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9 films and TV shows the Grinch in your life can watch instead of Christmas films

(Picture: Rex/Shutterstock, Gene Page/AMC)
Isn’t Christmas just great? Lots of food, lots of drinks ..

9 films and TV shows the Grinch in your life can watch instead of Christmas films
(Picture: Rex/Shutterstock, Gene Page/AMC)

Isn’t Christmas just great? Lots of food, lots of drinks and lots of presents – everything is coming up roses. Christmas movies however, that’s another story…

There are undoubtedly some Christmas movie greats, classics even. But really, how many times can anyone watch Love Actually and still enjoy it?

All available to stream during the holidays, we bring you the Alternative Christmas Watch List – a look at the all the best new films and boxset binges available to watch at home this festive period, without a single reference to Christmas.

Did someone say scrooge?


Guardians of the Galaxy Vol.2

9 films to watch
(Picture: Marvel)

James Gunn gets the band back together for more swaggering superhero fun, and this time everything is turned up to 11. Our ragtag intergalactic heroes – Peter Quill/Star-Lord (Chris Pratt), Gamora (Zoe Saldana), Drax (Dave Bautista), Rocket (Bradley Cooer) and Baby Groot (Vin Diesel) – are on the run from a grudge-holding race known as the Sovereign when Quill’s long-lost, god-like dad Ego (Kurt Russell) enters the picture. There’s also time for Gamora to reignite her rivalry with cyborg sister Nebula (Karen Gillan), while space pirate (Yondu Michael Rooker) has a munity on his hands.

Lego Batman

9 films and TV shows the Grinch in your life can watch instead of Christmas films
(Picture: DC Entertainment)

The super-awesome Lego Movie gets an even more super-awesome spin-off as the Caped Crusader (voiced to sardonic perfection by Arrested Development’s Will Arnett) swings into action to save Gotham City from The Joker (Zach Galifianakis) and an army of mega-villains pulled form every film franchise under the sun. This time though, Batman won’t be going it alone. There’s a feisty new police commissioner (Rosario Dawson) in town, and she’s had enough of Batman and his massive ego running around unsupervised. There’s also another spanner in the works as big Bats accidentally agrees to take custody of an impossibly chipper character (Michael Cera) desperate to be his sidekick. But what the heck kind of superhero name is Robin?

Beauty And The Beast

9 films to watch
(Picture: Disney)

PS: We may have told a little fib, as we must confess there is a very brief Christmas moment in this film but it’s just too good that we couldn’t not include it. Definitely not a Christmas movie though!!

Directed by Bill Condon (Dreamgirls), this lavish, live-action retelling of the classic Disney animation certainly doesn’t skimp on spectacle. It’s a full-on, bells (get it?) and whistles musical, and all the beloved set-pieces are present and correct. Particularly effective are the central Be Our Guest dinner sequence and the raucous tavern singalong with the narcissistic Gaston (a spot-on Luke Evans) and his adoring sidekick LeFou (Josh Gad). Emma Watson’s Belle and Dan Stevens’ Beast are also backed up by a big-name voice cast that includes Ewan McGregor as Lumière, Emma Thompson as Mrs Potts and Sir Ian McKellen as curmudgeonly mantel clock Cogsworth.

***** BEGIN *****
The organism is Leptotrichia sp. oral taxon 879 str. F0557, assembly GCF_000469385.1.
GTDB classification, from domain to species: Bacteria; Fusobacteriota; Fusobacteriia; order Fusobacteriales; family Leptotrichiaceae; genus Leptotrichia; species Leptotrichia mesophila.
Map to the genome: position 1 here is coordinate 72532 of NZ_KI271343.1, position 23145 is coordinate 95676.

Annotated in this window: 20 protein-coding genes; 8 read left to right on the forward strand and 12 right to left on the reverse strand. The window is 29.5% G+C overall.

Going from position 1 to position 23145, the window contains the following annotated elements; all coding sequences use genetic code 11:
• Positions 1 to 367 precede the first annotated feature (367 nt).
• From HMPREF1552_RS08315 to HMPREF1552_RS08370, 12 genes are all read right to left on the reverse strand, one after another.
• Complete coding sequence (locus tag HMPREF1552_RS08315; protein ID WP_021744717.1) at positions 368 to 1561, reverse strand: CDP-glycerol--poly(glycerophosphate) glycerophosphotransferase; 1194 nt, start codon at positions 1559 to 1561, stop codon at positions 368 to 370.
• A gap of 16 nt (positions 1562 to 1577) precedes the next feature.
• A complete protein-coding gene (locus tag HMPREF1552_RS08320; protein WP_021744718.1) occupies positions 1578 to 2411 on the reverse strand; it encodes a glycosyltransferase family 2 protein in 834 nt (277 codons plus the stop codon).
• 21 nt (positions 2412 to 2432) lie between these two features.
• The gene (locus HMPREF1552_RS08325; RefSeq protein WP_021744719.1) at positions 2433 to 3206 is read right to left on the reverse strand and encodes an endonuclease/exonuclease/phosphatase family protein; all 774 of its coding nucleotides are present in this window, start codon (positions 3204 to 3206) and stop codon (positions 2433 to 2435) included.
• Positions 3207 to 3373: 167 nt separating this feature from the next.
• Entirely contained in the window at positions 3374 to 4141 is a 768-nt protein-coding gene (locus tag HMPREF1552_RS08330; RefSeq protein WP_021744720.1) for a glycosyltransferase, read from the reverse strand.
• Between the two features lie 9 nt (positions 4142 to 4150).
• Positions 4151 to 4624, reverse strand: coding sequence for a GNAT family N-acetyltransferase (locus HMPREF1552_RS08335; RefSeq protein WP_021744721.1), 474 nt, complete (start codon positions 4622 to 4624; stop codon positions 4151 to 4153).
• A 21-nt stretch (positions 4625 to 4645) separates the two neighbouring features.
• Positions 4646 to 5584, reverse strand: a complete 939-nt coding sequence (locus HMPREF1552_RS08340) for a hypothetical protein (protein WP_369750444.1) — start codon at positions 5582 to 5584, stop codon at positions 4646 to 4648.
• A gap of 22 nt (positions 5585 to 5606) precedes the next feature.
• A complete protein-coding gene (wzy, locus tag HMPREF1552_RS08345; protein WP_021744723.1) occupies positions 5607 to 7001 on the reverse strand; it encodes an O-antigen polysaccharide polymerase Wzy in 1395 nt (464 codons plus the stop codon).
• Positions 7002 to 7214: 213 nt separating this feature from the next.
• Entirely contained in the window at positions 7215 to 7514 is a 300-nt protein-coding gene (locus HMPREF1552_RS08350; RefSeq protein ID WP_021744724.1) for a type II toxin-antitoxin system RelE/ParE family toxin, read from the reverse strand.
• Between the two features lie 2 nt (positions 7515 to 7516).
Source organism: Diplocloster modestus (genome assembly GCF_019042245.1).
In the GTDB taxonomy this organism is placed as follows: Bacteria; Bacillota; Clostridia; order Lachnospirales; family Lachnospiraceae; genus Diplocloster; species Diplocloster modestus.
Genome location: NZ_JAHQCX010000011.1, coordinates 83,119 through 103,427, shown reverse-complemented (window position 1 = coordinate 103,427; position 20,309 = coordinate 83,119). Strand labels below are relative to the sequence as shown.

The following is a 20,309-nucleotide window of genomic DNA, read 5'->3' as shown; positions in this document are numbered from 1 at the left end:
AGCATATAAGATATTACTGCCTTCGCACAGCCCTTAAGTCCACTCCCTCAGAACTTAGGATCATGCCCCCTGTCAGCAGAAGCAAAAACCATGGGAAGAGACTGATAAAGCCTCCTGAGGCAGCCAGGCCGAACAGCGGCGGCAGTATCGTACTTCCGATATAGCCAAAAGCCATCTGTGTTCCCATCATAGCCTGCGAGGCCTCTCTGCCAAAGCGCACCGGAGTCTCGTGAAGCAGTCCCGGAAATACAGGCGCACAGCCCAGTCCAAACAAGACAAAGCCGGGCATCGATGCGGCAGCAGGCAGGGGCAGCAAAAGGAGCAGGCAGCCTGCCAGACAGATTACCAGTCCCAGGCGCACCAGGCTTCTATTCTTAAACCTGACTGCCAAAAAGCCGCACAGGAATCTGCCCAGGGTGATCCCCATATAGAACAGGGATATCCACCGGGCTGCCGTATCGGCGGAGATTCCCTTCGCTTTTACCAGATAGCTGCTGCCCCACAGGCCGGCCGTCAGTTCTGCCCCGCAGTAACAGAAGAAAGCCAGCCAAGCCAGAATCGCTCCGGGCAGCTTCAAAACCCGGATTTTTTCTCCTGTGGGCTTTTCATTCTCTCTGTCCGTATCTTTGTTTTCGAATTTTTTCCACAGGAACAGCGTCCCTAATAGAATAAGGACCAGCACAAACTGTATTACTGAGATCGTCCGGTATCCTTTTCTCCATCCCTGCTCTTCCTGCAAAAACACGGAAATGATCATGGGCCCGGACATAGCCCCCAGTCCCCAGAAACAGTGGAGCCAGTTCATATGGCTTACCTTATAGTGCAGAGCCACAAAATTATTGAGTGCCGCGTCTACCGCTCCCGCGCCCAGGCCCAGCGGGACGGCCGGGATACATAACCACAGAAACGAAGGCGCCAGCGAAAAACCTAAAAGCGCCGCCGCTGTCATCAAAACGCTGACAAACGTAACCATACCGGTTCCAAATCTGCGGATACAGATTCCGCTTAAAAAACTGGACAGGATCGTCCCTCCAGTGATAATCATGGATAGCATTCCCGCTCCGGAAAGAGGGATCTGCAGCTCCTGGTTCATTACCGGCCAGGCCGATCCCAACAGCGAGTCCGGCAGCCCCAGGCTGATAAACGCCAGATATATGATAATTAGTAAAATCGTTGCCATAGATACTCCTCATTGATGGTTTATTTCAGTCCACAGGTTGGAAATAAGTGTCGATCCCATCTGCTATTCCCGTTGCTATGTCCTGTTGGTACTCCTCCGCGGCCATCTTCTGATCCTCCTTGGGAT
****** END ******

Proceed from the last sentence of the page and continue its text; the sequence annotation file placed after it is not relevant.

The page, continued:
9 films and TV shows the Grinch in your life can watch instead of Christmas films
(Picture: Paramount Pictures)

Academy Award Nominee Best Picture, Fences tells the story of Troy Maxson (Denzel Washington), a 1950s Pittsburgh sanitation worker. Maxson once dreamed of becoming a professional baseball player, but was deemed too old when the major leagues began admitting black athletes. Bitter over his missed opportunity, Troy creates further tension in his family when he squashes his son’s (Jovan Adepo) chance to meet a college football recruiter.


9 films and TV shows the Grinch in your life can watch instead of Christmas films
(Picture: Columbia Pictures)

Astronauts (Jake Gyllenhaal, Rebecca Ferguson, Ryan Reynolds) aboard the International Space Station are on the cutting edge of one of the most important discoveries in human history: the first evidence of extraterrestrial life on Mars. As members of the crew conduct their research, the rapidly evolving life-form proves far more intelligent and terrifying than anyone could have imagined.

Box Set Binges

The Walking Dead Season 7

9 films and TV shows the Grinch in your life can watch instead of Christmas films
(Picture: Gene Page/AMC)

The all-conquering post-apocalyptic drama returned in autumn for its eighth season and if you missed it the first time around this Christmas is the perfect chance to catch up with the life and times of Rick Grimes (Andrew Lincoln) and the residents of Alexandria, the Kingdom and the Hilltop as they prepare for an all-out war with the brutal Saviours and their maniacal, baseball-bat-wielding leader, Negan (Jeffrey Dean Morgan).

The Wire Seasons 1-5

9 films and TV shows the Grinch in your life can watch instead of Christmas films
(Picture: HBO)

David Simon’s Emmy Award winning drama stars Dominic West as detective Jimmy McNulty, who along with his fellow investigators attempts to infiltrate a West Baltimore drug ring headed by the elusive Avon Barksdale (Wood Harris) and his lieutenant, Stringer bell (Idris Elba).